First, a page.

There are many different types of apparatus available which are designed for supplying continuous passive motion to human joints. For example, Saringer U.S. Pat. No. 4,665,900 discloses an apparatus for applying continuous passive motion to the joints of several fingers of the hand at the same time It uses a saddle of relatively rigid thin plastic mounted on the forearm. The continuous passive motion activating device is attached to the saddle, and is connected to the fingers of the hand for continuously reciprocating the fingers back and forth. Such an apparatus utilizes a rigid, thin plastic saddle attached to the forearm which may become uncomfortable, although it may be conducive to firmly holding a continuous passive motion drive device firmly in place.

In addition, there are a number of other devices for supporting a human limb and its associated extremity. For example, Spann U.S. Pat. No. 3,903,878 discloses a support block of resilient polyurethane foam material. Such devices, however, are for the purpose of restraining limb members, including the lower leg, to cradle the limb. Thus, these devices are for holding the limb to prevent any movement thereof. A device for restraining the heel of a patient is disclosed in Schleicher et al. U.S. Pat. No. 4,186,738 for a heel supporting boot for bed patients. It discloses a heel supporting boot formed of resilient flexible foam material with a plurality of peaks and valleys for supporting the patient's leg above the adjacent bed surface, while it is exposed to the air. Again, this device is for the purpose of supporting the heel in a fixed position and is not conducive to continuous passive motion therapy as contemplated by the present invention.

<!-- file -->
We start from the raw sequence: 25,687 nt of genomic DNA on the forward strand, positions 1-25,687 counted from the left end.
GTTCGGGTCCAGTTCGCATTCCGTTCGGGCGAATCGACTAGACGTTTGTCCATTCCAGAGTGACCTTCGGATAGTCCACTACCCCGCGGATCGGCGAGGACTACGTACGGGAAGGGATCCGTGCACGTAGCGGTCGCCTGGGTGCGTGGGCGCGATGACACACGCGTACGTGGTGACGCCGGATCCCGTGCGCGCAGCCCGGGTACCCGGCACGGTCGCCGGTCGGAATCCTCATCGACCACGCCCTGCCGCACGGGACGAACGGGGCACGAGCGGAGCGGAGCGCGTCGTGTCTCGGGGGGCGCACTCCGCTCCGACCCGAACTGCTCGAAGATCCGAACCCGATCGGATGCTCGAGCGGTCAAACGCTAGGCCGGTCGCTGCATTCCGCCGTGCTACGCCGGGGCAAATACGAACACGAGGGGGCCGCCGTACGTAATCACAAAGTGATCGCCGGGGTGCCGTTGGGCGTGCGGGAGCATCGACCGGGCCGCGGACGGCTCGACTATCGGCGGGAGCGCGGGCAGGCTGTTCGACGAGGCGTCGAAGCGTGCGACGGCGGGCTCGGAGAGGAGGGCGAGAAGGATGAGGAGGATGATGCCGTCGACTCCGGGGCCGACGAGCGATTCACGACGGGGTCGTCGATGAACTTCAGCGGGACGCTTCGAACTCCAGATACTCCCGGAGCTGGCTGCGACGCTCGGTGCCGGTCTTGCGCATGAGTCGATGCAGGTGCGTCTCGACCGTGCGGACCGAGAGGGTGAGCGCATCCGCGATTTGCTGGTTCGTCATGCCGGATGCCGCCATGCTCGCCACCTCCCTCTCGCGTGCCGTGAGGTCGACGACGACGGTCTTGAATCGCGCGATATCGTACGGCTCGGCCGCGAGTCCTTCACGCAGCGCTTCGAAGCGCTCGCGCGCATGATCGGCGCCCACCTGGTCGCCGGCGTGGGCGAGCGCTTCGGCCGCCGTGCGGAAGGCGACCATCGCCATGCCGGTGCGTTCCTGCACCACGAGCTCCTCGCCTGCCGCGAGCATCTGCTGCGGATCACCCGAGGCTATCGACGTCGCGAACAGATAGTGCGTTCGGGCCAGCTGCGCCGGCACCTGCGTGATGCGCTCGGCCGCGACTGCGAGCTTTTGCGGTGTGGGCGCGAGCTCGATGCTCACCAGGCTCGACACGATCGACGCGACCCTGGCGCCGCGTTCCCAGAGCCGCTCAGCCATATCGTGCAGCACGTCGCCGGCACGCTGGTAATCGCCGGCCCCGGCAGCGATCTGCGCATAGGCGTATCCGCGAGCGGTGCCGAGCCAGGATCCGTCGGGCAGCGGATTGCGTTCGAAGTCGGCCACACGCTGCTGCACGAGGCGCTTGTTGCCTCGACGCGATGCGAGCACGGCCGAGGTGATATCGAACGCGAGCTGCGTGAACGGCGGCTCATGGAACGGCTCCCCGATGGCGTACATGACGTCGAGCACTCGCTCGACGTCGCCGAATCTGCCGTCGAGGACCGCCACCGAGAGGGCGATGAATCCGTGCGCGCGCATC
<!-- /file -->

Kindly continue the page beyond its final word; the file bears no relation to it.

Thus, the present invention recognizes the need for a device for adjustably positioning a continuous passive motion device on the shin to mobilize the lower limb of a patient, and the patient's toes in particular. The present invention further recognizes that it is important that the foot be held at the proper angle for maximum effective range of motion in connection with therapy, while allowing flexibility for properly mobilizing the toes of the patient as required.

Accordingly, it is an object of the present invention to provide an apparatus for adjustably positioning a continuous passive motion device for mobilizing a patient's toes. It is a further object to also hold the foot of a patient in proper position for allowing adjustable positioning of a continuous passive motion device to mobilize the toes thereof. It is yet another object of the present invention to provide such a device which is portable, lightweight, and comfortable. It is yet another object of the present invention to provide such a device which is adjustable to fit a foot and lower leg of many different size patients. Another object of the present invention is to provide such a device which is simple and efficient to use, and easily manufactured. Another object of the present invention is to provide such an apparatus which may be readily adjusted and which is reliable and durable in its use.

SUMMARY OF THE INVENTION